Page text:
Despite being one of the most expansive big cities in the nation, San Jose can’t figure out where to place a few clusters of cottages to house the homeless.
The city spends up to $2 million a year dismantling unsanctioned camps, which spring up endlessly throughout the city as the number of homeless people grows and their death toll rises. But plans to build enough bungalows for 250 people throughout San Jose were dramatically scaled down after vehement public backlash. In a 9-2 vote, the City Council on Tuesday approved a so-called tiny home pilot to construct up to three villages at yet-to-be determined sites.
Council members Don Rocha and Johnny Khamis, who wanted the villages placed on private instead of city-owned land, cast the dissenting votes.
The winning motion merged elements of Rocha’s with Mayor Sam Liccardo’s, which he co-authored with Vice Mayor Magdalena Carrasco and council members Sylvia Arenas and Raul Peralez. Under the proposal, the city will build up to three tiny home communities to collectively house about 75 people. Councilors Dev Davis and Sergio Jimenez wanted to nix the city-owned sites, too, but ultimately voted in favor of the mayor’s motion.
Each cottage would be about 70 square feet, according to the proposal, and each site would house about 25 of them. All the villages would come with hired security and case managers and cost $1.4 million on the high end, according to housing staff.
Councilors also decided to ask Santa Clara County, the Santa Clara Valley Water District and other local government agencies to help find land for the tiny homes. They set a two-month deadline to find new locations and draft an improved outreach plan.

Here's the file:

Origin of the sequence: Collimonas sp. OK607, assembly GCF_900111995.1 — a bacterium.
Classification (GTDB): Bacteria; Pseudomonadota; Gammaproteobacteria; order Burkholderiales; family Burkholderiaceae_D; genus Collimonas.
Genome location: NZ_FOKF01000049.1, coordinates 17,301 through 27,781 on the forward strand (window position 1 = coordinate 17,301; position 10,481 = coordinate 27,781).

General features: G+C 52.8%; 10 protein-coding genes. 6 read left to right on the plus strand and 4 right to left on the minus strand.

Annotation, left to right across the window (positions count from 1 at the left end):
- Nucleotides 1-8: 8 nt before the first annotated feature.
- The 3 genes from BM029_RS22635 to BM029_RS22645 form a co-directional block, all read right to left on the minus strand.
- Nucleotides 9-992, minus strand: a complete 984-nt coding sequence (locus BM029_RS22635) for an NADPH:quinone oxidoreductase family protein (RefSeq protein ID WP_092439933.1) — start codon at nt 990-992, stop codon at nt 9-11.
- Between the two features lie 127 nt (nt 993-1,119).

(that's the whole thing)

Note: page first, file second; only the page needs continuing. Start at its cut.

The council was supposed to go into this week’s meeting with at least one site suggestion from each of the city’s 10 council districts. But only Khamis and council member Chappie Jones came through. Meanwhile, the city’s housing staff whittled a list of 99 possible plots down to three. And, according to a memo from Housing Director Jacky Morales-Ferrand, that number nearly went down to two.
The vote came after hours of public testimony, in which residents cited fears about the criminality of the unsheltered and how tiny homes would devalue their properties.
A real estate agent said he wants to help the homeless, but not if it affects property values. A self-described sociologist deemed the Thousand Oaks neighborhood in Cambrian Park ill-suited for the homeless because it’s “an aspirational community” where they would be willfully ostracized.
Another speaker suggested that the homeless advocacy nonprofits backing the tiny homes idea are really just lobbyists with ulterior motives. A woman from Cambrian Park said she knows for certain that “the bulk of people” with no homes are drug addicts who don’t want help.
Desmond Carrera said he lived in his car for a time during college and understands the plight of the homeless. But he recently bought a home with his wife in District 2 and wants to protect his investment.
“I don’t want to raise my family around homeless encampments,” he said. “I just don’t.”
Steve Stroup, an Army veteran and longtime homeowner, called the cottage communities “social engineering.”
“I am just amazed at how this project is going forward when so many citiens don’t want it,” he added.
Pilar Lozano, of affordable housing nonprofit Silicon Valley at Home (SV@Home), urged the city to remember the environmental and health costs from a lack of affordable housing and stressed the importance of integrating them into neighborhoods.
“Each community must shoulder its fair share of the housing need,” she said, adding that the city “must reject and take a stand against NIMBYism.”
The council also voted on Tuesday to have nonprofit Destination: Home, which provides services and shelter for the un-housed, to help create a citywide task force dedicated to homeless issues.
This article has been updated.